The big prize being eyed by the anti-European and xenophobic parties are the elections to the European Parliament next May.
It may take a further rise in Italian bond yields to remind the populist government’s leaders in Rome that their room for maneuver to operate with more debt is very limited.
Uncanny parallels between one of Turkey’s top football clubs and the outcome of Turkey’s upcoming general elections.
If Italy’s government tames its radical instincts it could be allowed to get away with a few things. But if it is confrontational with the EU it will be heading for trouble.
The man who gave us the disaster of Libya is no help against Brexit.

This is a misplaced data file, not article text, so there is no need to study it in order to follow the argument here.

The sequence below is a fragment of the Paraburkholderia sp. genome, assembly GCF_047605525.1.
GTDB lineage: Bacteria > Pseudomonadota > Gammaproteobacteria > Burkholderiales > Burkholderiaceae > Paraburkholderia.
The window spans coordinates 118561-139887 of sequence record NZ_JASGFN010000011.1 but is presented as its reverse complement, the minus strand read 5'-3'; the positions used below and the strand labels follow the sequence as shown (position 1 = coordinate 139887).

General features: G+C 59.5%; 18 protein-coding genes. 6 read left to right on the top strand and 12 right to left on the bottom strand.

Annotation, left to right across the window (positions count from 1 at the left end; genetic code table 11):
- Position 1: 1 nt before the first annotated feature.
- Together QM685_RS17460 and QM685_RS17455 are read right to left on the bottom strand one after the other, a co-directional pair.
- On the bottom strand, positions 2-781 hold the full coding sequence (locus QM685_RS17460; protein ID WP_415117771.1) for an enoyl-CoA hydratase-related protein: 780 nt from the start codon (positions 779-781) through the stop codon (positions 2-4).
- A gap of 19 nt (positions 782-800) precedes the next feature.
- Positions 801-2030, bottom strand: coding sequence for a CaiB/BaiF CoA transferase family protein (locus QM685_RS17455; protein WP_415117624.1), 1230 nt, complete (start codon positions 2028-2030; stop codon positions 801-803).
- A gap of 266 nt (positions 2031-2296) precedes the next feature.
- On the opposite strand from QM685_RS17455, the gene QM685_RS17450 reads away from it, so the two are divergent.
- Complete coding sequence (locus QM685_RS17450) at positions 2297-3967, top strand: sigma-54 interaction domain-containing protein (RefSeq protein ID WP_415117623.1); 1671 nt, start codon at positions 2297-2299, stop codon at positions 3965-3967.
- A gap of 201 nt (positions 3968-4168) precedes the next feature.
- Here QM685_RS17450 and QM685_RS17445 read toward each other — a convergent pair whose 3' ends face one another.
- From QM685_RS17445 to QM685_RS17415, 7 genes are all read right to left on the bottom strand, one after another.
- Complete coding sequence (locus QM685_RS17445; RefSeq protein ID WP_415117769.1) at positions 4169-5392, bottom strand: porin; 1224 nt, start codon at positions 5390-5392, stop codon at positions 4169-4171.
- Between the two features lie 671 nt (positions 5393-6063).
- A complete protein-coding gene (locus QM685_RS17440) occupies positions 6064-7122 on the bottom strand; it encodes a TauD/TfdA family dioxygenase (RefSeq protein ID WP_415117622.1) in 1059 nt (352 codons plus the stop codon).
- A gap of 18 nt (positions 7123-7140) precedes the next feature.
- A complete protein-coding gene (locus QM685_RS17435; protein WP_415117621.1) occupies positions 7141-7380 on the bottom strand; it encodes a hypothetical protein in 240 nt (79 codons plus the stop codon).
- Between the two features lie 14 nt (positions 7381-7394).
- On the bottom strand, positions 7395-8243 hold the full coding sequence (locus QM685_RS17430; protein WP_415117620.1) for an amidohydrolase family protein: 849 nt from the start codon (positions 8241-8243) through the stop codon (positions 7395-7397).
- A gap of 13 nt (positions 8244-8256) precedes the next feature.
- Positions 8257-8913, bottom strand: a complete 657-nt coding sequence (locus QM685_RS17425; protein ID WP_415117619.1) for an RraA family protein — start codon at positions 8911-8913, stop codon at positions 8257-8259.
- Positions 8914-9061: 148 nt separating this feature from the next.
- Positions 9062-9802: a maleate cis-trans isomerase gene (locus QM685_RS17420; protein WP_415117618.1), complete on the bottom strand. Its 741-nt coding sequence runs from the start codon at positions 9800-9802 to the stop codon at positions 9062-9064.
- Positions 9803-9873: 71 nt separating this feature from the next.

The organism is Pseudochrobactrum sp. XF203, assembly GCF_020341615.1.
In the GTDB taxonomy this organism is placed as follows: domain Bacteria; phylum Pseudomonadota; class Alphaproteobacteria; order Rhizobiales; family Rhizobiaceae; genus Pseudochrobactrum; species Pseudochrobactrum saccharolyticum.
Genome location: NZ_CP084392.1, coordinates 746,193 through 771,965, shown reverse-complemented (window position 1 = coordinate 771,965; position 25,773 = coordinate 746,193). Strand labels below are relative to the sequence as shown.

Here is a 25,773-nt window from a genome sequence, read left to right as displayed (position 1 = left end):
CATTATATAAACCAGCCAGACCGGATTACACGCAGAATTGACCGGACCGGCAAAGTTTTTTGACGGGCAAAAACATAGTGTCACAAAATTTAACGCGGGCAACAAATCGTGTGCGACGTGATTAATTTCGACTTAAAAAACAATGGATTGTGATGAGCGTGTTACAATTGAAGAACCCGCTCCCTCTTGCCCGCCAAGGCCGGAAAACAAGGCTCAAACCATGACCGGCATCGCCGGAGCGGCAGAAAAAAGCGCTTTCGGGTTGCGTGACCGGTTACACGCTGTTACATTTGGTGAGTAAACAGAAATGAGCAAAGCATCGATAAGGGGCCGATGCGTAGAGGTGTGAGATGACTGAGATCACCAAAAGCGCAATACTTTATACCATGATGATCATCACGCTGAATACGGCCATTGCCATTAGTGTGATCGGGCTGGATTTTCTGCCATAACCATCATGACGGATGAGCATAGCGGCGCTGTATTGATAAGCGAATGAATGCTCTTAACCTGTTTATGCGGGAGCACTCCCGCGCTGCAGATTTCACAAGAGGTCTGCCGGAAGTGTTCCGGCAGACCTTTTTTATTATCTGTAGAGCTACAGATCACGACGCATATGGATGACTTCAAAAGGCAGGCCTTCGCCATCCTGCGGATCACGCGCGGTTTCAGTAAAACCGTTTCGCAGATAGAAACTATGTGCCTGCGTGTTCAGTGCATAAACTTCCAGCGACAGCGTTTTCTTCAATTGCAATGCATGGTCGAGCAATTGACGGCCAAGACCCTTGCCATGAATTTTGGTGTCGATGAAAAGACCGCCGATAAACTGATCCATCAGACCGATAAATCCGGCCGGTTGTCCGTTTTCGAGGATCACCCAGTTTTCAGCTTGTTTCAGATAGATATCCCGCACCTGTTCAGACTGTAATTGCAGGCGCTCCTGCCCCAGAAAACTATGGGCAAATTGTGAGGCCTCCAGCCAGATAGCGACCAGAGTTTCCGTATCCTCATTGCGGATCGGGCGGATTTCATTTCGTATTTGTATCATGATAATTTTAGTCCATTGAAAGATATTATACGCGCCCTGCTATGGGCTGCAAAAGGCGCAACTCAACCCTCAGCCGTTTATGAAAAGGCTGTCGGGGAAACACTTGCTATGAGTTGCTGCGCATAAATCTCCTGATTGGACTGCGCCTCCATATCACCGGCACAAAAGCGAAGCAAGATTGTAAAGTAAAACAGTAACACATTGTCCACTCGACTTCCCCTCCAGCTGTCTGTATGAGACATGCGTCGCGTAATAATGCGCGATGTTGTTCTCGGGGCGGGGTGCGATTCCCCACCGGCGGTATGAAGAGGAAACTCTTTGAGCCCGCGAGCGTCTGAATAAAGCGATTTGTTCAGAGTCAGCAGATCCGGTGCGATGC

The EU no longer lives in the orderly world of the Maastricht treaties, but in the world of a “populist monetary union.”
The new Italian government seems keen to play blame games – and pursuing economic solutions that have already failed conclusively in the past.
If a radical government in Rome plunges Italy into a deep crisis, it would still be an Italian crisis — rather than a “euro“ crisis.
A controlled unwinding of the euro might offer material economic benefits to many members of the Eurozone.